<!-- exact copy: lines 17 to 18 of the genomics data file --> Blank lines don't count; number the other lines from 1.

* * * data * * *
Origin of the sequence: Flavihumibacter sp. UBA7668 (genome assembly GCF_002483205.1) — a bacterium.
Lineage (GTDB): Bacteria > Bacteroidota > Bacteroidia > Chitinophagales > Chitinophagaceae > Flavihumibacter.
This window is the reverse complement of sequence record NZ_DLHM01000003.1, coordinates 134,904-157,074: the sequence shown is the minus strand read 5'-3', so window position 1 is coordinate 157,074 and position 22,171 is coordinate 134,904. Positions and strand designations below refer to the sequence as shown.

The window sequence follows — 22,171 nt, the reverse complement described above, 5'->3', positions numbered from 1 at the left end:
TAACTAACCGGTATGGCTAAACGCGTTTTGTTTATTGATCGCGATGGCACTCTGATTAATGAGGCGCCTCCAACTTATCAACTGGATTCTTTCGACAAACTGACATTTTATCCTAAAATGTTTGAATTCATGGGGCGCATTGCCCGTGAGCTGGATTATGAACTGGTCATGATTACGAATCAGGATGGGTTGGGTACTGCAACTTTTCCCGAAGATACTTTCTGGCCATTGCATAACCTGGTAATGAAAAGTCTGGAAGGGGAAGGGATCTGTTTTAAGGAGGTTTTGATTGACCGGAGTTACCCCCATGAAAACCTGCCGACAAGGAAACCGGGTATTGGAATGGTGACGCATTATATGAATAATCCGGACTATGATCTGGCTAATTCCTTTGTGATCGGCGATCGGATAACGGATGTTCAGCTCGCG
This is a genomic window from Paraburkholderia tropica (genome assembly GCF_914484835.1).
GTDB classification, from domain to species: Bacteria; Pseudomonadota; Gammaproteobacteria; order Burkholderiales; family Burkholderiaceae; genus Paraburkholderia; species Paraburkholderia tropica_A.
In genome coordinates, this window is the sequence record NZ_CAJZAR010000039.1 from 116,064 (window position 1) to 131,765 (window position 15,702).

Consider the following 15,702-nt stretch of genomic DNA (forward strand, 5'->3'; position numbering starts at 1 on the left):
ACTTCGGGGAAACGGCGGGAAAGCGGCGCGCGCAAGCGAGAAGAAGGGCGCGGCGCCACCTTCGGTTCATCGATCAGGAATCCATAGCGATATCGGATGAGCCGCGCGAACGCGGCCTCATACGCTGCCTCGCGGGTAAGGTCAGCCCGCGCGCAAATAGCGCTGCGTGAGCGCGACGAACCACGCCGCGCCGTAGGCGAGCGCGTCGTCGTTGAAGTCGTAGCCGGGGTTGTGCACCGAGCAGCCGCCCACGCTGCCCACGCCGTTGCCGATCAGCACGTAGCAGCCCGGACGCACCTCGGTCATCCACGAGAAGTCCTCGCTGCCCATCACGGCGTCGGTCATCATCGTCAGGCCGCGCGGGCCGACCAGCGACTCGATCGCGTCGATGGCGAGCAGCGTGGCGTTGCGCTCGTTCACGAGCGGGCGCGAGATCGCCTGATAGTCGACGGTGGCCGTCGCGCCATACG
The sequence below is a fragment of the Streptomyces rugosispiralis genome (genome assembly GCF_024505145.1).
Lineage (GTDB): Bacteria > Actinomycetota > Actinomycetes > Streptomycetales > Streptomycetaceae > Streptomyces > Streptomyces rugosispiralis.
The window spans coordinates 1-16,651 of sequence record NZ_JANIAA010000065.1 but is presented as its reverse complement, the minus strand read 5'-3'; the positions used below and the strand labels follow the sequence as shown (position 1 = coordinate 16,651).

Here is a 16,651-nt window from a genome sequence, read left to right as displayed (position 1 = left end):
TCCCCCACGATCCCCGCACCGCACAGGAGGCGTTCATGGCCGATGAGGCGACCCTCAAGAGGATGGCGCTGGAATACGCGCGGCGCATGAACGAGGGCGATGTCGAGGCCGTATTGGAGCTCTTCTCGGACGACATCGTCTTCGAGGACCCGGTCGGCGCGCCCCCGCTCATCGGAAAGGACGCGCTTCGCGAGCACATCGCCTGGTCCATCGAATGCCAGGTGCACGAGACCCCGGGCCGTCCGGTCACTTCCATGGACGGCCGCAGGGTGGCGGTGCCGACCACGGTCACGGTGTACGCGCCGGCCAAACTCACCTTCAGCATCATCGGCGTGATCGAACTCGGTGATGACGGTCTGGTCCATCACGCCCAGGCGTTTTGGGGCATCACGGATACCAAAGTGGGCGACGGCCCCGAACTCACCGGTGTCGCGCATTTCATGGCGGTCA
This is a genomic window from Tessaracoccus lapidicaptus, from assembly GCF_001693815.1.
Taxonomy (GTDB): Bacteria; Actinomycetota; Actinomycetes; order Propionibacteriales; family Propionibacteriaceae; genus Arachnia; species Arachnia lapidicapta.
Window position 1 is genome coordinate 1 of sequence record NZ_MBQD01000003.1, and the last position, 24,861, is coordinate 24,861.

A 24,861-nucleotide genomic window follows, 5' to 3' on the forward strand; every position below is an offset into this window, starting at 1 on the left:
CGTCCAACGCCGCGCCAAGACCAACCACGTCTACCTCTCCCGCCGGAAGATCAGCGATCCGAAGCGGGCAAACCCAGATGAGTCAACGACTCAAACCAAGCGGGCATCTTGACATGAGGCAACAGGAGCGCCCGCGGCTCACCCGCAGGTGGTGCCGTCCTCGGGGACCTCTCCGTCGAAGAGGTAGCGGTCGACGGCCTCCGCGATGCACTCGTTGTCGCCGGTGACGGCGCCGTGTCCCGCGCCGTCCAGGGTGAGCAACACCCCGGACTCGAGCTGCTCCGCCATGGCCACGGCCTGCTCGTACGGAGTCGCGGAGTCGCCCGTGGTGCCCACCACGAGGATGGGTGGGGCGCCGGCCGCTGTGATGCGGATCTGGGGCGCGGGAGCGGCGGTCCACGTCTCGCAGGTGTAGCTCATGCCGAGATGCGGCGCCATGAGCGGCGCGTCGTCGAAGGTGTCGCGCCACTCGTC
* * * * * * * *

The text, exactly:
Taxonomy (GTDB): Bacteria; Actinomycetota; Actinomycetes; order Propionibacteriales; family Propionibacteriaceae; genus Arachnia; species Arachnia lapidicapta.
Window position 1 is genome coordinate 1 of sequence record NZ_MBQD01000003.1, and the last position, 24,861, is coordinate 24,861.